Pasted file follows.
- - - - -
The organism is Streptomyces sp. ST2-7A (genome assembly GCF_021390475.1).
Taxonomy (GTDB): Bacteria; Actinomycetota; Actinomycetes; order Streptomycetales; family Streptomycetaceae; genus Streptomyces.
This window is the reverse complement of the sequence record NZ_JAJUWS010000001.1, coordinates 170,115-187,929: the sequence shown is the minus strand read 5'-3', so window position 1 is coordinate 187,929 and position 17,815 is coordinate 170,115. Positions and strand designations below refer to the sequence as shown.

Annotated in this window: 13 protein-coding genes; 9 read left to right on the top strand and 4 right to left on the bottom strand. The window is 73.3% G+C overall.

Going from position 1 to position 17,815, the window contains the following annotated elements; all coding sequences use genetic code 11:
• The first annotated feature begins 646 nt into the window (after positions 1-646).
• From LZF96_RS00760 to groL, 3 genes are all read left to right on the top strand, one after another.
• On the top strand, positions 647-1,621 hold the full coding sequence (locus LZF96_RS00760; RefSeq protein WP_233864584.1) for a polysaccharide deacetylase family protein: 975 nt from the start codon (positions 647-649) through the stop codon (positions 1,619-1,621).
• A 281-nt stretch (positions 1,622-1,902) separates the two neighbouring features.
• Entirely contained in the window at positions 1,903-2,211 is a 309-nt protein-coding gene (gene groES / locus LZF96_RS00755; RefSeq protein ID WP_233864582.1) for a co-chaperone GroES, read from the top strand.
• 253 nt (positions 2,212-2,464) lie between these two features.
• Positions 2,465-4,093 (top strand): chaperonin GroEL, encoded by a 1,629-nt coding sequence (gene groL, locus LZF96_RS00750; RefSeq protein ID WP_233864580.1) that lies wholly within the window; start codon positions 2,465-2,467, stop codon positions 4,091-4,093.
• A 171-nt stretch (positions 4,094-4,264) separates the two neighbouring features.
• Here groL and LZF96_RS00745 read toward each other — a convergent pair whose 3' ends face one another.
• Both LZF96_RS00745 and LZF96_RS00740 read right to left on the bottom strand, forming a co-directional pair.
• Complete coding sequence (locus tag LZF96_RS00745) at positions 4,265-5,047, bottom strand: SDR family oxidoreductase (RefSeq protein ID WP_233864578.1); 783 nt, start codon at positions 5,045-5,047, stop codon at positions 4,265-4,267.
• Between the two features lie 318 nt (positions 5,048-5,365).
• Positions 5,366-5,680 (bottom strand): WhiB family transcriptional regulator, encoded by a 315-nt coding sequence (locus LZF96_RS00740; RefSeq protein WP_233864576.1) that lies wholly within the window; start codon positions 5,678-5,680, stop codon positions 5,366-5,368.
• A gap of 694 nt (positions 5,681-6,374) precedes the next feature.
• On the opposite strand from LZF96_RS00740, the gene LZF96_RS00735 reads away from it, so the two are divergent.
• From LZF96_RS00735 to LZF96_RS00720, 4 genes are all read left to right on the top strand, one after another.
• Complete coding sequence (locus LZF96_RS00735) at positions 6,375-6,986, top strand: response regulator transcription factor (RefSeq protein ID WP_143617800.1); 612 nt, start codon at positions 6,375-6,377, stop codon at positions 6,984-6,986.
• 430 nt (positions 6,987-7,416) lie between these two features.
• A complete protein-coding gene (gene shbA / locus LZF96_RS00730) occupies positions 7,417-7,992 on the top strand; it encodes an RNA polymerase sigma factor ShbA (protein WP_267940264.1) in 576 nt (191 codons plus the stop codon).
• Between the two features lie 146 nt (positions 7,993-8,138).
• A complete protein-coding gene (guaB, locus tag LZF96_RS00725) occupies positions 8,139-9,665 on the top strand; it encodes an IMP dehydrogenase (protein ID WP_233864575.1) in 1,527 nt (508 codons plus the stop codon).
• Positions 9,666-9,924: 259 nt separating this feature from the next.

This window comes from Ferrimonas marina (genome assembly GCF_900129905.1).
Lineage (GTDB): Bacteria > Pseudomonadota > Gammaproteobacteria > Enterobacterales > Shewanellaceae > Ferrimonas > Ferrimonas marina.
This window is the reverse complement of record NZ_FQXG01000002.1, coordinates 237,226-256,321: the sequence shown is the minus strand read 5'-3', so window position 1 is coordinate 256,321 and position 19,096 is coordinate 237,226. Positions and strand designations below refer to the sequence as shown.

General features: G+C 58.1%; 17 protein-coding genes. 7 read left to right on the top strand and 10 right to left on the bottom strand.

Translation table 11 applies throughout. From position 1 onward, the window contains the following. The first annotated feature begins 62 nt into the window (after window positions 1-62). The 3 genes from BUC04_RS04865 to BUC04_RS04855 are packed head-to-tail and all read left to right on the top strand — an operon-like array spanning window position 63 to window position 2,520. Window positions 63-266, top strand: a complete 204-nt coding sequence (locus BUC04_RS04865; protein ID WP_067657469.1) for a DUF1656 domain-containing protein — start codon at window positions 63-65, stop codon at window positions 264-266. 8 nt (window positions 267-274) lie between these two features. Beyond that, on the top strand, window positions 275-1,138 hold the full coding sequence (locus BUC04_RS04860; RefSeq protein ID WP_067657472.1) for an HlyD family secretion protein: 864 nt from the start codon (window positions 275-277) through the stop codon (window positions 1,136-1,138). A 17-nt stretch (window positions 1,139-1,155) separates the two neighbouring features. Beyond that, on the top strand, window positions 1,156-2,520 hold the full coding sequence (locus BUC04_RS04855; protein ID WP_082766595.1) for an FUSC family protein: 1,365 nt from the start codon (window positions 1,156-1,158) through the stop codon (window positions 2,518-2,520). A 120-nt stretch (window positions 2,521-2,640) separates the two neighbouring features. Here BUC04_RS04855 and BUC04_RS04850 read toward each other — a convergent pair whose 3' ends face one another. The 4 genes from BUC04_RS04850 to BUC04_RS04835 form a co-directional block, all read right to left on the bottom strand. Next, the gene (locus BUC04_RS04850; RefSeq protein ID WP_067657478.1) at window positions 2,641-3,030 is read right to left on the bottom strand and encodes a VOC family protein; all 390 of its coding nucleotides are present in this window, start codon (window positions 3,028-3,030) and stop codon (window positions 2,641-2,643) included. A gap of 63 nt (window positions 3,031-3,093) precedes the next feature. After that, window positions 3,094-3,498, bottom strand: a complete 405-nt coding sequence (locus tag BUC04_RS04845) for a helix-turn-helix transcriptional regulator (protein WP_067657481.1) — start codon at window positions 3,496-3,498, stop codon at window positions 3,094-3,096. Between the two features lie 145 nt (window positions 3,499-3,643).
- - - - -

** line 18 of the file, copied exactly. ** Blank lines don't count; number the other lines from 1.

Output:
• Positions 5,366-5,680 (bottom strand): WhiB family transcriptional regulator, encoded by a 315-nt coding sequence (locus LZF96_RS00740; RefSeq protein WP_233864576.1) that lies wholly within the window; start codon positions 5,678-5,680, stop codon positions 5,366-5,368.